Stephen Zunes: Along with right to self-determination comes principle of territorial integrity (2 of 2)
VOICE OF CARLO BASILONE, PRODUCER: Since the unilateral declaration of independence by the Serbian province of Kosovo on February 17, the international community has been divided, with many like the US, the UK, France, Germany, and others giving Kosovo almost immediate recognition, while others, starting with Serbia itself, Russia, China, and even Spain and Greece calling it illegal under international law. Many other questions have also arisen, such as: What is a nation? Do nations have a right to self-determination? And when can a nation declare independence? We spoke to Stephen Zunes, professor of politics and international studies at the University of San Francisco. Are the Kosovars a nation?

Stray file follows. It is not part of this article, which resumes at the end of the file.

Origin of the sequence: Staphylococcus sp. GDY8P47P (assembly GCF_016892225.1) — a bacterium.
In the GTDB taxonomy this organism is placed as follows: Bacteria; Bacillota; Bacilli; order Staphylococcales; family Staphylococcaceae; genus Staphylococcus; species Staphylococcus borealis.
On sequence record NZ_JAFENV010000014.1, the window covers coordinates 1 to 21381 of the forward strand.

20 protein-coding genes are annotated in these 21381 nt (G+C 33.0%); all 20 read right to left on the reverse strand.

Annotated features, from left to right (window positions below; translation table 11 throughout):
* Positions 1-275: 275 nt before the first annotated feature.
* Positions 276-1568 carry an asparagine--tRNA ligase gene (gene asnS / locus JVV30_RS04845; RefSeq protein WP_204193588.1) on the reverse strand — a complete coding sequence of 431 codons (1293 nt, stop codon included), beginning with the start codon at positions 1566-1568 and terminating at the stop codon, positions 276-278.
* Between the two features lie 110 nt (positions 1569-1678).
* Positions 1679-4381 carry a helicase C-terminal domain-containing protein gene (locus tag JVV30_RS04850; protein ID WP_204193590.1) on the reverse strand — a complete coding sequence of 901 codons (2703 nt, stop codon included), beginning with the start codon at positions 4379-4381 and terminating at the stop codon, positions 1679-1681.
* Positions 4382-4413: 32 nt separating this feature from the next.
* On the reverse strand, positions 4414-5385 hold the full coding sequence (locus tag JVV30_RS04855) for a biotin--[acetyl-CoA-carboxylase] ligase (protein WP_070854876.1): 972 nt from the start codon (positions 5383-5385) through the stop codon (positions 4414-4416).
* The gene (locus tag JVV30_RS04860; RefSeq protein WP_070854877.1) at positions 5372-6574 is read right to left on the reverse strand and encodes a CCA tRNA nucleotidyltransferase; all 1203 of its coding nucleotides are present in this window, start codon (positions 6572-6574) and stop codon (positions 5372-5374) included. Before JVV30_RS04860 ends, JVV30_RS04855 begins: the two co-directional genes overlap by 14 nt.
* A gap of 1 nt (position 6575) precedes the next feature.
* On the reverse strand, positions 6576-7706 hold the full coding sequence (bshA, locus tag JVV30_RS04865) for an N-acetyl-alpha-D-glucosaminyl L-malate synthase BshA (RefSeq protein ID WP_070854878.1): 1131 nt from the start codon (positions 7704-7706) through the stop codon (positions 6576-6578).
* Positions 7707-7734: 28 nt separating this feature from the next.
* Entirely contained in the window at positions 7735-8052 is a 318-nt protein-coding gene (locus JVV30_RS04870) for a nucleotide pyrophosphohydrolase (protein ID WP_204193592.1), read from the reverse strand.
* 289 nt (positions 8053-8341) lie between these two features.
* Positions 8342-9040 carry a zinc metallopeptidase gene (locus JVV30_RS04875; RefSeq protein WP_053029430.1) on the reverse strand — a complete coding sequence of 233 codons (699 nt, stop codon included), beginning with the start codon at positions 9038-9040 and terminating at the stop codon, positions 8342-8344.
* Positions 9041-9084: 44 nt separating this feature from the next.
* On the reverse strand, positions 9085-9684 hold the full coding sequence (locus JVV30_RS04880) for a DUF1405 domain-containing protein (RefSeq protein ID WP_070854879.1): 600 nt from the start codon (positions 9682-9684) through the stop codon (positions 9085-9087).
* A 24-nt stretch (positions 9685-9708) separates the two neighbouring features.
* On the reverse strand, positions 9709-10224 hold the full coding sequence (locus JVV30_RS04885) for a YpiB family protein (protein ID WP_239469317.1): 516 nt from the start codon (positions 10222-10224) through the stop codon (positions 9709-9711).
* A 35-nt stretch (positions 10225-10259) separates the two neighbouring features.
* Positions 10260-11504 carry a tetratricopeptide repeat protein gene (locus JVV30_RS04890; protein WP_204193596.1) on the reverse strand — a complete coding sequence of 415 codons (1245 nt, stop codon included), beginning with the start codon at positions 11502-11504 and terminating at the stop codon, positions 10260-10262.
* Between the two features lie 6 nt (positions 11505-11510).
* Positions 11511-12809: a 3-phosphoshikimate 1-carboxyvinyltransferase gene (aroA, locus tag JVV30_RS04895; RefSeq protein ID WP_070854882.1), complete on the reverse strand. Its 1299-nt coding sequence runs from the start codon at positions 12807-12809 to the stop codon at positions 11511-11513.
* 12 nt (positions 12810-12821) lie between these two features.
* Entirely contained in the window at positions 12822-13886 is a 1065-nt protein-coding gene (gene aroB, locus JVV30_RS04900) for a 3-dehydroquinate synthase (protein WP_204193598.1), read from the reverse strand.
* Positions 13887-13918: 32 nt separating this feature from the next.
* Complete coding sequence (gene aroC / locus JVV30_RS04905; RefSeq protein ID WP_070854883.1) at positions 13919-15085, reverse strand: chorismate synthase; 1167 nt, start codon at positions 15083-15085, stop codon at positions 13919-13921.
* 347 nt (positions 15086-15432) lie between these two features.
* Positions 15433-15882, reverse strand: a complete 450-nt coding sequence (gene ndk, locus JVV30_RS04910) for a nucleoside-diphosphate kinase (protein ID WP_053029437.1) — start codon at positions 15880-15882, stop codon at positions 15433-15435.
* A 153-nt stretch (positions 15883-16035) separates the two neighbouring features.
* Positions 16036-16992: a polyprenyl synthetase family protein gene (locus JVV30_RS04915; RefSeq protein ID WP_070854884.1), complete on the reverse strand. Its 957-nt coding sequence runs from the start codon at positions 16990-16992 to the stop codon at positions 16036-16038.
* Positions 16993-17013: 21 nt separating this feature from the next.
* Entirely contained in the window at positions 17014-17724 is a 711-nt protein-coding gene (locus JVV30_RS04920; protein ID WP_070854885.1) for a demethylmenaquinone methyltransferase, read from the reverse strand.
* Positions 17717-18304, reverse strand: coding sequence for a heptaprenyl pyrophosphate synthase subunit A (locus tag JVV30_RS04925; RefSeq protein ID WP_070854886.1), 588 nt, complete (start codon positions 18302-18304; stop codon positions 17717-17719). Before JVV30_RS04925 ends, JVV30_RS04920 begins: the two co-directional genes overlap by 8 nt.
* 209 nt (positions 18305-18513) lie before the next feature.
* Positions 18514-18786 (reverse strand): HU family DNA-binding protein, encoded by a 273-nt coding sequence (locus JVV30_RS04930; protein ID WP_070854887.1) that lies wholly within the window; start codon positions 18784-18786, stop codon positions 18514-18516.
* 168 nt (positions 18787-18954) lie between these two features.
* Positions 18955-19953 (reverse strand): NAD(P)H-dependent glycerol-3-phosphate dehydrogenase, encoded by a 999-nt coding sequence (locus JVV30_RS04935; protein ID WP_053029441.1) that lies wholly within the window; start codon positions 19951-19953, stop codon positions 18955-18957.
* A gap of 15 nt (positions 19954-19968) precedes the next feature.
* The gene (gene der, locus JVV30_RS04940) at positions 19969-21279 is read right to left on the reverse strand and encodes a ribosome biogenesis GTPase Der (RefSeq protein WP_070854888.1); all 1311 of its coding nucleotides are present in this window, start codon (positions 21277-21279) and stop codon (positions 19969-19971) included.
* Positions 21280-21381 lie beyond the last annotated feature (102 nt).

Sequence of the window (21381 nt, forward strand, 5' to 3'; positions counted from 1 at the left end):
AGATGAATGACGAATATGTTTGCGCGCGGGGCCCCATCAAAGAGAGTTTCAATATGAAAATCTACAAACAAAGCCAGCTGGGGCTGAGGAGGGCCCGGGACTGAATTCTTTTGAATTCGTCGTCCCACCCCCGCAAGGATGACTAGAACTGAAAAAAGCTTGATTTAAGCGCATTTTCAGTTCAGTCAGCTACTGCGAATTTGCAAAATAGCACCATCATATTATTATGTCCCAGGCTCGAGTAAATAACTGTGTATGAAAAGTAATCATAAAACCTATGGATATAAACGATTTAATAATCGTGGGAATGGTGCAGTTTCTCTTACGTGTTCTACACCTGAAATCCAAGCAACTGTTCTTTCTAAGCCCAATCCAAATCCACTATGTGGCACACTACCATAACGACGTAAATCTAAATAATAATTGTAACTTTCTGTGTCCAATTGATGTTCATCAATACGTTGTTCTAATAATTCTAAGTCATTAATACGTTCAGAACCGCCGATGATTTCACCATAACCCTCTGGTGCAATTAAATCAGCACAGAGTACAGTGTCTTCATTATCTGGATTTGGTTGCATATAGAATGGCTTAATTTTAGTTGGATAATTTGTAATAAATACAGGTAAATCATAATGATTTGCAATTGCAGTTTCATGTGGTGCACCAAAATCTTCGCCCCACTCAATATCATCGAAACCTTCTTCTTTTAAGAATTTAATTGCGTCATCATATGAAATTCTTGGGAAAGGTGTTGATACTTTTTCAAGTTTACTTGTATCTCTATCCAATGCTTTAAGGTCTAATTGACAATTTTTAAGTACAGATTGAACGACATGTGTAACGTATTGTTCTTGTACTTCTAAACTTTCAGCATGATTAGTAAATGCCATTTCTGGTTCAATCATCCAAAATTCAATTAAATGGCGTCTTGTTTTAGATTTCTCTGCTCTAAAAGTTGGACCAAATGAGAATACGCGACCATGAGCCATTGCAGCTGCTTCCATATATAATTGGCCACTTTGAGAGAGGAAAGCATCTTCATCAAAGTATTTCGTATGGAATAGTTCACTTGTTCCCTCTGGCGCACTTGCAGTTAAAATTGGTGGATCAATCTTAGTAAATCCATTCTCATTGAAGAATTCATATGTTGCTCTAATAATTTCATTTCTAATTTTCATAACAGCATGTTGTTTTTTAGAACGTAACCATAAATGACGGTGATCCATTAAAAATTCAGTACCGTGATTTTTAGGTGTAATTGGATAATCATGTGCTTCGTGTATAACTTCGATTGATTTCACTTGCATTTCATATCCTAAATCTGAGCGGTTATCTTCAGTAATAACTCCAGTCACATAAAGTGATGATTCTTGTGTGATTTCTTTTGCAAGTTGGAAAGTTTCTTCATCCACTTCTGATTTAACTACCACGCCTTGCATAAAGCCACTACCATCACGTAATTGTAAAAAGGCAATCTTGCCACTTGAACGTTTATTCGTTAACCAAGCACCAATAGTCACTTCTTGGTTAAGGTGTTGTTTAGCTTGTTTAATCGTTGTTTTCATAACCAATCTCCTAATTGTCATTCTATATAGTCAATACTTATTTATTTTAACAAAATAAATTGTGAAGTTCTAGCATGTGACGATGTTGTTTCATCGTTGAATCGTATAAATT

STEPHEN ZUNES, PROFESSOR OF INTERNATIONAL STUDIES, UCSF: Yes, in the sense that they identify as such. Ninety percent of them support the idea of an independent nation state. They never asked to be a part of Serbia back in 1912, and they have, you know, struggled for many years for independence. At the same time, it is not one of the six constituent republics of the old Yugoslavia, which had the right to secede; this is part of Serbia itself, and as a result there are some legal questions. I should quickly add there are situations where a country may have a moral right, such as Tibet, though they don’t have, strictly speaking, a clear legal right. But this is definitely a rather ambiguous kind of situation, and that’s why it’s so ironic that you have these western nations that have refused to support, say, western Sahara’s right to an independent nation state, even though that is clearly an occupied territory, which, according to the World Court and Security Council, has the right to self-determination, to independence. And in fact, France and the United States have quite openly been supporting Morocco’s plans to annex the territory as an autonomous region of Morocco. And given that they say, “No, Western Sahara can’t do that,” but Kosovo can, even though their legal case is a lot weaker, I think indicates that the decision to recognize Kosovo is much more a political decision, rather than a legally or morally based one.